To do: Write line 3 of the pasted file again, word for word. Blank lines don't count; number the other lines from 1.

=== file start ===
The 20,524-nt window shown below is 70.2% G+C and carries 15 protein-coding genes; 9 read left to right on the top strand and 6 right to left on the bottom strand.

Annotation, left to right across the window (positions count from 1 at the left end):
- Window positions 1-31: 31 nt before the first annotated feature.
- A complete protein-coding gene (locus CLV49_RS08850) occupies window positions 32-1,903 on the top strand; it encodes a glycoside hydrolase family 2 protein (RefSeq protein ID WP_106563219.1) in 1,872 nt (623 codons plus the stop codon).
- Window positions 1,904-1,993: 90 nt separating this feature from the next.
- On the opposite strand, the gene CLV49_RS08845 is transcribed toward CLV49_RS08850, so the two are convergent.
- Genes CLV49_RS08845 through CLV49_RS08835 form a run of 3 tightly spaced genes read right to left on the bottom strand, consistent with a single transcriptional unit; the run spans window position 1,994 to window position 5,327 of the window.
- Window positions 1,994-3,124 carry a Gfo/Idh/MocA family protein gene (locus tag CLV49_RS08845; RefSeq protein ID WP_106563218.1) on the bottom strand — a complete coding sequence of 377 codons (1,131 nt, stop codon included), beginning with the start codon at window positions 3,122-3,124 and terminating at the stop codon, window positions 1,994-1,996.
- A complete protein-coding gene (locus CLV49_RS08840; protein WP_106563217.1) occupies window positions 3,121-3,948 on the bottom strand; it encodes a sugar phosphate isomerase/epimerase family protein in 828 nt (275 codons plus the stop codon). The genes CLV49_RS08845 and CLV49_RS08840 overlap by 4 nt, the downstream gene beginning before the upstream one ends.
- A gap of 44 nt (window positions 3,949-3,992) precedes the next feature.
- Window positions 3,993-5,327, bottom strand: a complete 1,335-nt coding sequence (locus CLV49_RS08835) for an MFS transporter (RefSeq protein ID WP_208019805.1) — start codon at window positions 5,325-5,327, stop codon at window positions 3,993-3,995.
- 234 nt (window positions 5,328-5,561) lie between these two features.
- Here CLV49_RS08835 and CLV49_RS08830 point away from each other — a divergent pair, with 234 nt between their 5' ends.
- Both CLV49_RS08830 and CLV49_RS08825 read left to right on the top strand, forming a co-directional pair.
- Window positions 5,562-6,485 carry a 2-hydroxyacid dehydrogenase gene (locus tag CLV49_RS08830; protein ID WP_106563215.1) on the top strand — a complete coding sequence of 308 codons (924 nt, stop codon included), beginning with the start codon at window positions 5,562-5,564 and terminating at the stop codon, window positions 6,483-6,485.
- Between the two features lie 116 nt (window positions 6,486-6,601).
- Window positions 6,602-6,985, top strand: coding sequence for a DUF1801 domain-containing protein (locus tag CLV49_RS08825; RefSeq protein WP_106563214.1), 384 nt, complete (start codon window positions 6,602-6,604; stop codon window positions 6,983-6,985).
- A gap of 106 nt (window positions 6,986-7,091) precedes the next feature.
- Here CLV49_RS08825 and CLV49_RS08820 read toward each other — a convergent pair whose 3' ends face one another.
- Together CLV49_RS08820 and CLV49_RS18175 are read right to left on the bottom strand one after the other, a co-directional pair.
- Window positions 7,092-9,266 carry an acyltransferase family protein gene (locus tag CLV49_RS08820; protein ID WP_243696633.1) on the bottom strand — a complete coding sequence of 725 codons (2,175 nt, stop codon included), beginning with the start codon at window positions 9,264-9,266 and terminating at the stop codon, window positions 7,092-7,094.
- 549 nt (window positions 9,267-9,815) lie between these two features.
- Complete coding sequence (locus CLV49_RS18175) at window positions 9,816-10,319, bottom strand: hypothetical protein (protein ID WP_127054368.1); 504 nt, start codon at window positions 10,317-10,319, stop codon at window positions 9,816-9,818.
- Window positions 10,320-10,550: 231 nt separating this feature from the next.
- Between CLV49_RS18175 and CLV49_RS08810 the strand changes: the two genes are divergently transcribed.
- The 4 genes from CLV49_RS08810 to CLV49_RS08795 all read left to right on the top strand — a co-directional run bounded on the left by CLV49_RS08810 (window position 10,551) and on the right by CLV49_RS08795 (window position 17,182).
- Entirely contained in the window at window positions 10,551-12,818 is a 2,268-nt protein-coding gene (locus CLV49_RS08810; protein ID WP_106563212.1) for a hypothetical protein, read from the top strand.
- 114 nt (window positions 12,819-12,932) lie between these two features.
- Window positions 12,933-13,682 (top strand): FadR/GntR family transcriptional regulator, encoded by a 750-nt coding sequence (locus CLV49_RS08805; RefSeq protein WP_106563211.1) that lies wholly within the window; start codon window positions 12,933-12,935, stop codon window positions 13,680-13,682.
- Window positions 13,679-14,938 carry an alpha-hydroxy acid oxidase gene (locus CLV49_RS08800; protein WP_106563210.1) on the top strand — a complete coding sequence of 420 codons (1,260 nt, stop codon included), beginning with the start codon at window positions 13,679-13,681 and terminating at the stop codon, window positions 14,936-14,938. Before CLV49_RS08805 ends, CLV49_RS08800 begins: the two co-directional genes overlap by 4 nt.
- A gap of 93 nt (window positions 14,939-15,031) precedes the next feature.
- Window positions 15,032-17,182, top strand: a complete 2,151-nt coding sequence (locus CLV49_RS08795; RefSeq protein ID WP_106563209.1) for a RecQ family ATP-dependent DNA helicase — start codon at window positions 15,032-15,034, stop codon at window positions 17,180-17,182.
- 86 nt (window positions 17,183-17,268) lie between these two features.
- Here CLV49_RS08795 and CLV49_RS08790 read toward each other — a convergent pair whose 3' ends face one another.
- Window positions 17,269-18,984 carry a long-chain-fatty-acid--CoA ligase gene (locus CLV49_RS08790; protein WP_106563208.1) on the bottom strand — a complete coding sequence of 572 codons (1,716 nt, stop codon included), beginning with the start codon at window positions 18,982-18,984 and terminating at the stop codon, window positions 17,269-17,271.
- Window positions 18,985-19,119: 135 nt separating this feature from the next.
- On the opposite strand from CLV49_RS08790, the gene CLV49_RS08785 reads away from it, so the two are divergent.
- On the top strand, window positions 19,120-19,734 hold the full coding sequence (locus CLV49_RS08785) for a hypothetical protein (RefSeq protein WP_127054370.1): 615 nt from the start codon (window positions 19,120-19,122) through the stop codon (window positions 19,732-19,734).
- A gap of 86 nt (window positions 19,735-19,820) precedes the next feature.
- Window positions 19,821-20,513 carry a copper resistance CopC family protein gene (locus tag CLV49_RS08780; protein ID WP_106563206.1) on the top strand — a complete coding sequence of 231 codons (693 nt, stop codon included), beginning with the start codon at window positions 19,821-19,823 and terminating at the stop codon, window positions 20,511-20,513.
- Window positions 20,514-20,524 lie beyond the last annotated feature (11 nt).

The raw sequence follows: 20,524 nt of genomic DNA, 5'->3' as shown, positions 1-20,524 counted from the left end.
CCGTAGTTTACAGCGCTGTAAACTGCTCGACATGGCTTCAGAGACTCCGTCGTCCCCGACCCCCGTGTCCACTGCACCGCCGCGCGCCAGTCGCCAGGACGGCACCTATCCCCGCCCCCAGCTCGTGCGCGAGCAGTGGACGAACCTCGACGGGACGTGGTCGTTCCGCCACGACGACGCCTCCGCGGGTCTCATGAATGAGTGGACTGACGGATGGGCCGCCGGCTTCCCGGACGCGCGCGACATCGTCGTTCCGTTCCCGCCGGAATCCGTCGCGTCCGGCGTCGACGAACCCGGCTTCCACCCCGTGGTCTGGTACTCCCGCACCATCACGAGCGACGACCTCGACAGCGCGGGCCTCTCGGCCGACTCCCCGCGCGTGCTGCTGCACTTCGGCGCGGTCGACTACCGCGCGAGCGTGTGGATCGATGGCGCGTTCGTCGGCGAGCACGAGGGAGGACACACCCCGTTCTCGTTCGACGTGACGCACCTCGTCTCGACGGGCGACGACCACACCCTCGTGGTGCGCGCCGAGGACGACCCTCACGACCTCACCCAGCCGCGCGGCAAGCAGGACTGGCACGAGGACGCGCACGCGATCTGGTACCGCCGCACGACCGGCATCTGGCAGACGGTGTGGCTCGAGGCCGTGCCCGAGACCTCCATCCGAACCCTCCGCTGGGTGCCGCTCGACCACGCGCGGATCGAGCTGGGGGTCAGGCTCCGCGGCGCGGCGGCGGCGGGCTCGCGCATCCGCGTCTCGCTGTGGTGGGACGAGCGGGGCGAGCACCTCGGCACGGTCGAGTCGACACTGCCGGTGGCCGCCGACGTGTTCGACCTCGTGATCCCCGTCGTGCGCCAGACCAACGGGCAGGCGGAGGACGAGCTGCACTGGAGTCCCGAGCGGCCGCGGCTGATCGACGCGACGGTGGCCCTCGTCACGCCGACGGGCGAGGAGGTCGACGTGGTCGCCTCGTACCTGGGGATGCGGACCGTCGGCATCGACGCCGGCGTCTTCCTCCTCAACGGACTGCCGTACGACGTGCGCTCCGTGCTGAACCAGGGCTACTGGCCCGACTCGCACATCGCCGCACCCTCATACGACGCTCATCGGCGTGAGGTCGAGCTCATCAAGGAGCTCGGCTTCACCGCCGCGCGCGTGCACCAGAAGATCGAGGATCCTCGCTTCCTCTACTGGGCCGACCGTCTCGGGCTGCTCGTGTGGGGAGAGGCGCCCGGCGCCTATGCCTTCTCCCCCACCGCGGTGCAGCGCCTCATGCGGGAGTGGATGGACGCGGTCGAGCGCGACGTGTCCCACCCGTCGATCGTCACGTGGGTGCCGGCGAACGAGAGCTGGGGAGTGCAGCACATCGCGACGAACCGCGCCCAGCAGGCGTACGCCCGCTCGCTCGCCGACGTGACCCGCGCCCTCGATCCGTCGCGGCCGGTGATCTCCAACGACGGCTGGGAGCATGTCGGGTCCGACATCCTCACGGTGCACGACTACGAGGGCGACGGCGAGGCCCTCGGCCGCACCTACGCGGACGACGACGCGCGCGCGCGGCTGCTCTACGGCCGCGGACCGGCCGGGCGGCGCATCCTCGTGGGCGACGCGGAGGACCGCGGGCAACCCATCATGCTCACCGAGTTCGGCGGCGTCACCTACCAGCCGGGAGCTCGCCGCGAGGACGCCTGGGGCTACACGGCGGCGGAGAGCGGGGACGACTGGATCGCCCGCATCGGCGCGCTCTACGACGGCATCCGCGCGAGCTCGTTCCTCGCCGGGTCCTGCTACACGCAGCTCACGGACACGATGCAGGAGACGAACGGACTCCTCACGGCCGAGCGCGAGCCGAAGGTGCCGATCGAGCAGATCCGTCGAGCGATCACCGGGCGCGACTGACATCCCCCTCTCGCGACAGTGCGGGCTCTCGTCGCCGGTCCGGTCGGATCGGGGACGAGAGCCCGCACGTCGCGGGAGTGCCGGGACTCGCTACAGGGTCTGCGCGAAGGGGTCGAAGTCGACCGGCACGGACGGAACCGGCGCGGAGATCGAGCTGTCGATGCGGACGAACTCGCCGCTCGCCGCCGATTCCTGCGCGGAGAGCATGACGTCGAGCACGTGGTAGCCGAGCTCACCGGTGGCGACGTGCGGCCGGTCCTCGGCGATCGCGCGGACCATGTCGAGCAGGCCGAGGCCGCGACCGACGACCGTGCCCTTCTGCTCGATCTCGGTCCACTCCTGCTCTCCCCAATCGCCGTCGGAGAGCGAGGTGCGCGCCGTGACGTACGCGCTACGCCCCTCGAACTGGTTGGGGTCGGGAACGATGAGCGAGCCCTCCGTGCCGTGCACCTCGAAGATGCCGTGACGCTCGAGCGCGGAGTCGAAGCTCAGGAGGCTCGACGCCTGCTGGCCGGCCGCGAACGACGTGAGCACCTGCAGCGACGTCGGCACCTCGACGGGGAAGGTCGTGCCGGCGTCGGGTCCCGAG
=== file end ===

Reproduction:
- Window positions 1-31: 31 nt before the first annotated feature.